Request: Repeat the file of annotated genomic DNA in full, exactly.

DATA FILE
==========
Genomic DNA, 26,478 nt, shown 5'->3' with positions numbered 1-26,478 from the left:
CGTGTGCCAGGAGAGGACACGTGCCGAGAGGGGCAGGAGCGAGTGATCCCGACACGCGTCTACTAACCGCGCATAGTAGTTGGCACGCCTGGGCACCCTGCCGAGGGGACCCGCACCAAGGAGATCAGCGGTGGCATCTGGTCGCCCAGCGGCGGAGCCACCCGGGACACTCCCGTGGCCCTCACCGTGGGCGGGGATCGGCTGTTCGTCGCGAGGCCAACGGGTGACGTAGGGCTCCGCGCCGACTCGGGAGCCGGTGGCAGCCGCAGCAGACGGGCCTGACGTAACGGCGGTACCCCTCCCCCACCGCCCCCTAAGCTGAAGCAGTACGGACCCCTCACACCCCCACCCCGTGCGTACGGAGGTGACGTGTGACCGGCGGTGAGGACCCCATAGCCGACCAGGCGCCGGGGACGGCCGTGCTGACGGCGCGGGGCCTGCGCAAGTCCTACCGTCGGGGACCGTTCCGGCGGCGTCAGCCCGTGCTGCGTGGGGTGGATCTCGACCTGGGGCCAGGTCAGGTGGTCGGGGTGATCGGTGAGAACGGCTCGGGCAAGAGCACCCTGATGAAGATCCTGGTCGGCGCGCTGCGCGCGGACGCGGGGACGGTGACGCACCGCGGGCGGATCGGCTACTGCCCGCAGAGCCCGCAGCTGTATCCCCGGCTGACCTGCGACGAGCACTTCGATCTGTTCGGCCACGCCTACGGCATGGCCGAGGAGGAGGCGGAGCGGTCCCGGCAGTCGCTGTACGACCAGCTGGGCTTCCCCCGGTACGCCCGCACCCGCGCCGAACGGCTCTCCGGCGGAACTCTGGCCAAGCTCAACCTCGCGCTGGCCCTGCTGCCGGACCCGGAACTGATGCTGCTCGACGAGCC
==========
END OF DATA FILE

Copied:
Genomic DNA, 26,478 nt, shown 5'->3' with positions numbered 1-26,478 from the left:
CGTGTGCCAGGAGAGGACACGTGCCGAGAGGGGCAGGAGCGAGTGATCCCGACACGCGTCTACTAACCGCGCATAGTAGTTGGCACGCCTGGGCACCCTGCCGAGGGGACCCGCACCAAGGAGATCAGCGGTGGCATCTGGTCGCCCAGCGGCGGAGCCACCCGGGACACTCCCGTGGCCCTCACCGTGGGCGGGGATCGGCTGTTCGTCGCGAGGCCAACGGGTGACGTAGGGCTCCGCGCCGACTCGGGAGCCGGTGGCAGCCGCAGCAGACGGGCCTGACGTAACGGCGGTACCCCTCCCCCACCGCCCCCTAAGCTGAAGCAGTACGGACCCCTCACACCCCCACCCCGTGCGTACGGAGGTGACGTGTGACCGGCGGTGAGGACCCCATAGCCGACCAGGCGCCGGGGACGGCCGTGCTGACGGCGCGGGGCCTGCGCAAGTCCTACCGTCGGGGACCGTTCCGGCGGCGTCAGCCCGTGCTGCGTGGGGTGGATCTCGACCTGGGGCCAGGTCAGGTGGTCGGGGTGATCGGTGAGAACGGCTCGGGCAAGAGCACCCTGATGAAGATCCTGGTCGGCGCGCTGCGCGCGGACGCGGGGACGGTGACGCACCGCGGGCGGATCGGCTACTGCCCGCAGAGCCCGCAGCTGTATCCCCGGCTGACCTGCGACGAGCACTTCGATCTGTTCGGCCACGCCTACGGCATGGCCGAGGAGGAGGCGGAGCGGTCCCGGCAGTCGCTGTACGACCAGCTGGGCTTCCCCCGGTACGCCCGCACCCGCGCCGAACGGCTCTCCGGCGGAACTCTGGCCAAGCTCAACCTCGCGCTGGCCCTGCTGCCGGACCCGGAACTGATGCTGCTCGACGAGCC